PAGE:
Archive for February, 2011

 

Cheers to you, beer aficionados of Canada! You now have a brand new, yet ancient, premium brew to whet your whistle! Our Strategic Objectivesteam was thrilled to herald the arrival of one of the worlds most legendary and unique abbey beers, Grimbergen Drubbel Draught to Canada on February 23, 2011; at a fabulous and exclusive Toronto VIP and media event.

Hosted by Abbott Erik De Sutter and Supprior Karel Stautemas—Fathers at the Belgium Abbey of Grimbergen, founded in 1128 who oversee the production of the premium beer and safeguard its secret recipe—more than 25 national and local traditional and social media types turned out to meet the Fathers, sample the beer and mix and mingle with more than 200 restaurateurs, bartenders and beer connoisseurs.

The delighted attendees lit up the twitterverse with high praise and warm welcomes for the Fathers of Grimbergen Abbey and its unique brew—caramel and toffee flavoured with a distinct brandy finish.

“Burned but never destroyed”


Built in 1128 as a Premonstratensian monastery, a Catholic religious order founded by Saint Norbert, Grimbergen Abbey was ravaged by fire in 1142; destroyed during the Religious wars in 1566; and demolished yet again in 1798.  The abbey was miraculously rebuilt after each wave of destruction. Fittingly, the Fathers of Grimbergen have adopted the phoenix as their emblem for Grimbergen Beer, symbolizing the perpetual rebirth of their abbey—a phoenix rising from the ashes.

It was a unique pleasure for our Strategic Objectives team to partner with the Fathers of Grimbergen and Carlsberg Canada to launch this historic and delicious beer into Canada — a rare opportunity to work with a brand with a complex and compelling 800 year history. It was a hugely successful launch that yielded truly awesome media coverage, a very happy client and a rewarding experience for our team.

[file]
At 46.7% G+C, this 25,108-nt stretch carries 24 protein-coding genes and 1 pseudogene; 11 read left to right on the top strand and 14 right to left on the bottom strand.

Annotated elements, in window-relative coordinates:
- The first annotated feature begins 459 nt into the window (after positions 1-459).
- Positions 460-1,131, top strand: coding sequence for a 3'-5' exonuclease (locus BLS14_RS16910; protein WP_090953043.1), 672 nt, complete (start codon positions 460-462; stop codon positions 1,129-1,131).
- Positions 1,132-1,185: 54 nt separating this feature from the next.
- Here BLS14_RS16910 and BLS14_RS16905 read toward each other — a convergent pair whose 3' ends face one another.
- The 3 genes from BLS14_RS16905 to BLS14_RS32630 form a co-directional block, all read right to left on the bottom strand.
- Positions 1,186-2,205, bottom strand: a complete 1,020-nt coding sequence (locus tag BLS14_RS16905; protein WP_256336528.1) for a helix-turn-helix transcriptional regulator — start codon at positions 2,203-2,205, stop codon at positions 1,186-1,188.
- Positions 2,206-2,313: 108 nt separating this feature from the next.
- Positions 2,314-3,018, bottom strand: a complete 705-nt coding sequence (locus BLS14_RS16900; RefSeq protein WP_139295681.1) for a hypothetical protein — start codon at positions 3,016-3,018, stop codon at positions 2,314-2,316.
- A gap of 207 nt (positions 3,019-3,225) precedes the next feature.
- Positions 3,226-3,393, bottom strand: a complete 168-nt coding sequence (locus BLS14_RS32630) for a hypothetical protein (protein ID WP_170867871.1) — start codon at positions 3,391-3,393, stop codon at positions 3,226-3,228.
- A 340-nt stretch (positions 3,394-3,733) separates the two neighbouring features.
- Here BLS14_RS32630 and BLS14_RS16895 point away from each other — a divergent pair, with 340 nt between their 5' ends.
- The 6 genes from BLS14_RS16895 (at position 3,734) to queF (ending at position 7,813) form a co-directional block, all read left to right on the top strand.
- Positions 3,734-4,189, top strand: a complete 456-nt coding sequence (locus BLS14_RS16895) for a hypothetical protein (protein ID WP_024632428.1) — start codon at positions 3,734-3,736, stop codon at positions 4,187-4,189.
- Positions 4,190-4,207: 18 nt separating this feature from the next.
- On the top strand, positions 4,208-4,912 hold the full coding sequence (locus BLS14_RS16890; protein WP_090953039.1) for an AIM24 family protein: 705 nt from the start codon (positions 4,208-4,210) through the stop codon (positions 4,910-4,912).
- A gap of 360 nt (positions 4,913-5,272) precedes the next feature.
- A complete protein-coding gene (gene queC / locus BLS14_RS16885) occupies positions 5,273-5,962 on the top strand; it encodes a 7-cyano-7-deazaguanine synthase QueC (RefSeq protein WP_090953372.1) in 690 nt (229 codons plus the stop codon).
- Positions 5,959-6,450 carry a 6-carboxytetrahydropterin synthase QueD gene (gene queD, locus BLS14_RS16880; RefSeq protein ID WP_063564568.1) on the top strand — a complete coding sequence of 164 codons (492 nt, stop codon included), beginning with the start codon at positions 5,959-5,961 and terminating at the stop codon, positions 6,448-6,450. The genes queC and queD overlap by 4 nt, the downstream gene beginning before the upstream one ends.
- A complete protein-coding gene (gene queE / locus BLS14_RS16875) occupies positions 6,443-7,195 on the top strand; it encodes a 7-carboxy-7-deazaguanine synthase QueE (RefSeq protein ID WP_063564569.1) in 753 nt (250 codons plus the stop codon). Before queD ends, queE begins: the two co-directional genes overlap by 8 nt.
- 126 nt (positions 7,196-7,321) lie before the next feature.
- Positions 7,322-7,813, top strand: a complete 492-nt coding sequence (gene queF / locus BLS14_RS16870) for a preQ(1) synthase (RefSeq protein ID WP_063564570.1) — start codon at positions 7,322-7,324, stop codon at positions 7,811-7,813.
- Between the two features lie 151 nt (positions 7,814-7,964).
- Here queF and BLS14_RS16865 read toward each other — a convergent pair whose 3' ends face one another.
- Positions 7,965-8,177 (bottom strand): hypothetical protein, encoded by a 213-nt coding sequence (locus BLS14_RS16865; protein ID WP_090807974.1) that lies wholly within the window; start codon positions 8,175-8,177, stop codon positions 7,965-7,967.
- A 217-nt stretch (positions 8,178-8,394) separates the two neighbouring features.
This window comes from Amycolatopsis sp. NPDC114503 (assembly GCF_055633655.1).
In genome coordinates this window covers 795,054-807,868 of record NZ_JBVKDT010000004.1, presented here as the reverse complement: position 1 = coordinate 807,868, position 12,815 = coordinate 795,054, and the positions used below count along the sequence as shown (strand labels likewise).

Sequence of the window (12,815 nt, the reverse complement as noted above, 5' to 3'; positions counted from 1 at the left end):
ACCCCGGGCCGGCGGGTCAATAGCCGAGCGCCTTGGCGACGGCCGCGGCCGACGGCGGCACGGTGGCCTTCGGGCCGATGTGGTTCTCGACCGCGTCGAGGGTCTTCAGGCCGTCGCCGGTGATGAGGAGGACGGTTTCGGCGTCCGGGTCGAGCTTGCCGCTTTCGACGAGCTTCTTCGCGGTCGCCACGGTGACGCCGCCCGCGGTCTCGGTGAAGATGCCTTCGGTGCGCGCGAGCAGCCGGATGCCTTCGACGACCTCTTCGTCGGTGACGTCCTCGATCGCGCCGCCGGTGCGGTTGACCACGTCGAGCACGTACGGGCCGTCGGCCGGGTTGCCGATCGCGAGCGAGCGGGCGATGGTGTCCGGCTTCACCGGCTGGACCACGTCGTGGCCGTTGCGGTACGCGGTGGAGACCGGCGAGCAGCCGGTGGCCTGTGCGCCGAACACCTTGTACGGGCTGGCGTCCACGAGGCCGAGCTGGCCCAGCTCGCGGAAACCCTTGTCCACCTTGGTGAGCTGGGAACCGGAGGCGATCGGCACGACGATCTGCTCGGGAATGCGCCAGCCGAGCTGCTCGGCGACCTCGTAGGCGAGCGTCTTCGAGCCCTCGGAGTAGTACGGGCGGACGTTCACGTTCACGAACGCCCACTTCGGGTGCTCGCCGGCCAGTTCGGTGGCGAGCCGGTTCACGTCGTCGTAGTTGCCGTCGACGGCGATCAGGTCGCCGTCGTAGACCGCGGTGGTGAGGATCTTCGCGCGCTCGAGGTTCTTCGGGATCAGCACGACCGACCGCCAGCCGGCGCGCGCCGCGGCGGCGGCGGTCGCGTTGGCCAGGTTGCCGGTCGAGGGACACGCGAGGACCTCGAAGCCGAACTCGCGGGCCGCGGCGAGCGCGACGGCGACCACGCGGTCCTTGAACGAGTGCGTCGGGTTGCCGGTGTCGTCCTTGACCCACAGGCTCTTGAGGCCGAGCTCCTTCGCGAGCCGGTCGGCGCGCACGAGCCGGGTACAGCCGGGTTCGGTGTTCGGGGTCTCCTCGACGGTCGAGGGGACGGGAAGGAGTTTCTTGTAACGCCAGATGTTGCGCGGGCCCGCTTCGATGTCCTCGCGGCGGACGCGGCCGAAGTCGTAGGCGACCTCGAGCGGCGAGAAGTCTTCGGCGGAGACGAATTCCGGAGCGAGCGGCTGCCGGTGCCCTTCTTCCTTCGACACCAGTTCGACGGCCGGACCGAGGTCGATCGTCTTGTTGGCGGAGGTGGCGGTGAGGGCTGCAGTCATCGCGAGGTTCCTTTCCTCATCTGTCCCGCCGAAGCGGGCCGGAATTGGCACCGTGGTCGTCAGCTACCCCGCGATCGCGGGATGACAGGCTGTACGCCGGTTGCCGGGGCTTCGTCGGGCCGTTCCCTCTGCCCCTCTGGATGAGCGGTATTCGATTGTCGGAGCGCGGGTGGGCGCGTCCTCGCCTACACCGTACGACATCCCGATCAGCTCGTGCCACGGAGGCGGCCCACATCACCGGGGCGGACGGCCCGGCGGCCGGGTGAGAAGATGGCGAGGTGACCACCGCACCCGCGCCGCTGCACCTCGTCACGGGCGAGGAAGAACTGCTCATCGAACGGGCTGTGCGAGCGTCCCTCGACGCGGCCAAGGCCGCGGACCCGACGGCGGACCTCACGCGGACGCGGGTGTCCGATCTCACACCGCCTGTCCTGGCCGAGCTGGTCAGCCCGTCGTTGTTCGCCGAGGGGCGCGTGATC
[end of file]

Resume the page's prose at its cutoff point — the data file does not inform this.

The media and blogosphere was generous with their praise for the brand. Check out Sam Fiorella and Michael Nus’s blogs, and don’t miss this great article in the Toronto Star, Toronto Sun and other blogs.

SO here’s to you Grimbergen, welcome to Canada!  Gezondheid! — which is how you say Cheers in Flemish!

By: Andrew F Stewart

We here at SO are a huge supporter of QR codes when used properly. Unfortunately, that’s rarely the case.  I constantly find QR code fails – like on ads in the subway where no one receives reception, therefore rendering the code completely useless.

Last night I was enjoying a wonderful dinner with some friends and found a QR code on the back of our bottle of wine. I see a lot of wineries embracing QR codes on their labels, yet  rarely, in my opinion, done properly.

But this one stood out – it was a lovely local VQA wine from a respected Ontario winery. We scanned the QR code and it took us to their event page – featuring events from 2009!! It was such a mobile marketing fail, I couldn’t quite believe my eyes.

The saving grace was that the winery had a mobile-optimized website, which showed there was hope yet for the brand. But too often I find QR codes on wine bottles doing nothing more than directing the consumer (or potential consumer) to the winery’s website. What’s the point of directing to your website beyond an utter lack of strategy and forward thinking? As a potential consumer, I want more info as to why I should buy your wine at the point-of-purchase. As a consumer, I want to scan to find out more about the tasting notes, and how I can enjoy this wine and others like it in the future.